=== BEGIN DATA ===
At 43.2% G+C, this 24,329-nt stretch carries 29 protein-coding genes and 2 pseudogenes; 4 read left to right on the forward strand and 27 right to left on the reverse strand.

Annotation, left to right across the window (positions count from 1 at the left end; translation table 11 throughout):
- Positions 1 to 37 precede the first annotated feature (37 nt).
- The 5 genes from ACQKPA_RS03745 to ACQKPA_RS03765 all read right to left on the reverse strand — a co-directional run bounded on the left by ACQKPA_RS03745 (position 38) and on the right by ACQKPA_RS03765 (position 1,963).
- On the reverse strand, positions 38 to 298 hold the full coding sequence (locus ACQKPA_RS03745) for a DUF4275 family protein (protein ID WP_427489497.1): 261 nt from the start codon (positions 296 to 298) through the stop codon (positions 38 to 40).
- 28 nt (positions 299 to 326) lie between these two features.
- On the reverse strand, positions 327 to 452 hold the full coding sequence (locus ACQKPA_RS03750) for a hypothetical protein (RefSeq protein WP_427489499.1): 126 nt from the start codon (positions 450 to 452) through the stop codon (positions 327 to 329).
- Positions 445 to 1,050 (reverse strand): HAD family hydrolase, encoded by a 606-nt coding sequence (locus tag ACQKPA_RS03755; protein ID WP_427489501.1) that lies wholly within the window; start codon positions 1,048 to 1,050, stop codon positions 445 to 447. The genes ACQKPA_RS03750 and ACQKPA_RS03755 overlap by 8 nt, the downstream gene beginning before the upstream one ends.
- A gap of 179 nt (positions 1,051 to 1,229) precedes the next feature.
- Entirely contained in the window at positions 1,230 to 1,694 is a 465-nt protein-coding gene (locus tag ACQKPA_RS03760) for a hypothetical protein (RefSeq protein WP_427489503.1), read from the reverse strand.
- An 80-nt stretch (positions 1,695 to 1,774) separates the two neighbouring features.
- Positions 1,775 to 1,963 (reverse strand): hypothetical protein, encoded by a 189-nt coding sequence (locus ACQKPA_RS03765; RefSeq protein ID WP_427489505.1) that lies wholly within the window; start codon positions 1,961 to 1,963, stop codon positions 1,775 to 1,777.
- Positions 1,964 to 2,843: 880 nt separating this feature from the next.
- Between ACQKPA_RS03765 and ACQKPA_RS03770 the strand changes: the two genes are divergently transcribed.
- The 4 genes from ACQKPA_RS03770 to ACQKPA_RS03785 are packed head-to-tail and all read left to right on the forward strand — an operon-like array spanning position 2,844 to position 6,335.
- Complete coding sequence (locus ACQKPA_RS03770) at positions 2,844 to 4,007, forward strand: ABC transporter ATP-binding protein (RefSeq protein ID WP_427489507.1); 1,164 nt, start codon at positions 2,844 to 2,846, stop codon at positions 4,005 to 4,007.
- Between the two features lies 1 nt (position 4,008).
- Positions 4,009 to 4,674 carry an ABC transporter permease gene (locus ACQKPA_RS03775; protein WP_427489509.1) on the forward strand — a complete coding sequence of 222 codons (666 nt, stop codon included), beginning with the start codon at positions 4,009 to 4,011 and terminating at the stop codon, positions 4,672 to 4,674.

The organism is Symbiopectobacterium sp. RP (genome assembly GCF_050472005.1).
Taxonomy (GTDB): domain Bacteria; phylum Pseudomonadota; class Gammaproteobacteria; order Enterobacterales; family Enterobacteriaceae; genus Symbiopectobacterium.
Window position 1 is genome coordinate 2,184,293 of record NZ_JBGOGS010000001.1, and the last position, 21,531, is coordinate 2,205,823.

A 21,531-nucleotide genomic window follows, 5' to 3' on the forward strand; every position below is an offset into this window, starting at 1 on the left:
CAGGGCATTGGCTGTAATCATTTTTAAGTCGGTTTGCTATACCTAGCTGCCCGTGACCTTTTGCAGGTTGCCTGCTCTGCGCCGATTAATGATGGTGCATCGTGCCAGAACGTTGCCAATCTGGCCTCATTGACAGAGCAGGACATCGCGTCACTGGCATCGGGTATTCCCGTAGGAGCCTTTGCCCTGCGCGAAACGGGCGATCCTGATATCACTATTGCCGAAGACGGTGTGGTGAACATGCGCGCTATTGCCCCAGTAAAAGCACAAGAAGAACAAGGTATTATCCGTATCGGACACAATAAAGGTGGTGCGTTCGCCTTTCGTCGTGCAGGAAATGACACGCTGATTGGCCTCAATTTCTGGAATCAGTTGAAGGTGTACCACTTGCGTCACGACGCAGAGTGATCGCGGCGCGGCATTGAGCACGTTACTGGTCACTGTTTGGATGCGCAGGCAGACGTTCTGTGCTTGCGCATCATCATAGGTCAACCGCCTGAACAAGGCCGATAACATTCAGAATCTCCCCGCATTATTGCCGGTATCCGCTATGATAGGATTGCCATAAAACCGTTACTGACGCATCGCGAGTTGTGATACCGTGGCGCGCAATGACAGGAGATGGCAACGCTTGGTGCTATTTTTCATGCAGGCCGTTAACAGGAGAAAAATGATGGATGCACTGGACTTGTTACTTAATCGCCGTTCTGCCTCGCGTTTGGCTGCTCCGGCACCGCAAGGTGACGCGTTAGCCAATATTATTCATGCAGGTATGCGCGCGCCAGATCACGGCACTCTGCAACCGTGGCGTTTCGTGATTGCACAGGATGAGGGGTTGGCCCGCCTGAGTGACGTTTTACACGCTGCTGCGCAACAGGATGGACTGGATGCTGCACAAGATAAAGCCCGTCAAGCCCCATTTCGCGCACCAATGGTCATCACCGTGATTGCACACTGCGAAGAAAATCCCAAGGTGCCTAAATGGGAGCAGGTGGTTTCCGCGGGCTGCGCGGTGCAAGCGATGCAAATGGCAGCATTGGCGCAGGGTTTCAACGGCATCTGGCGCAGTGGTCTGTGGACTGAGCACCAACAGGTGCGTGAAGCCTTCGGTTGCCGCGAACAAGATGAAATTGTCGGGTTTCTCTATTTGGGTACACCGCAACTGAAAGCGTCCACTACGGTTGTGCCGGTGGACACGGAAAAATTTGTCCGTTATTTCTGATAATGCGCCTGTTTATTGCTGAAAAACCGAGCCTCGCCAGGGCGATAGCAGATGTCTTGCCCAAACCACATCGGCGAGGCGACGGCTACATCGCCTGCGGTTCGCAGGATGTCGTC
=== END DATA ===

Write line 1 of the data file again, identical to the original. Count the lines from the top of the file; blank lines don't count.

At 43.2% G+C, this 24,329-nt stretch carries 29 protein-coding genes and 2 pseudogenes; 4 read left to right on the forward strand and 27 right to left on the reverse strand.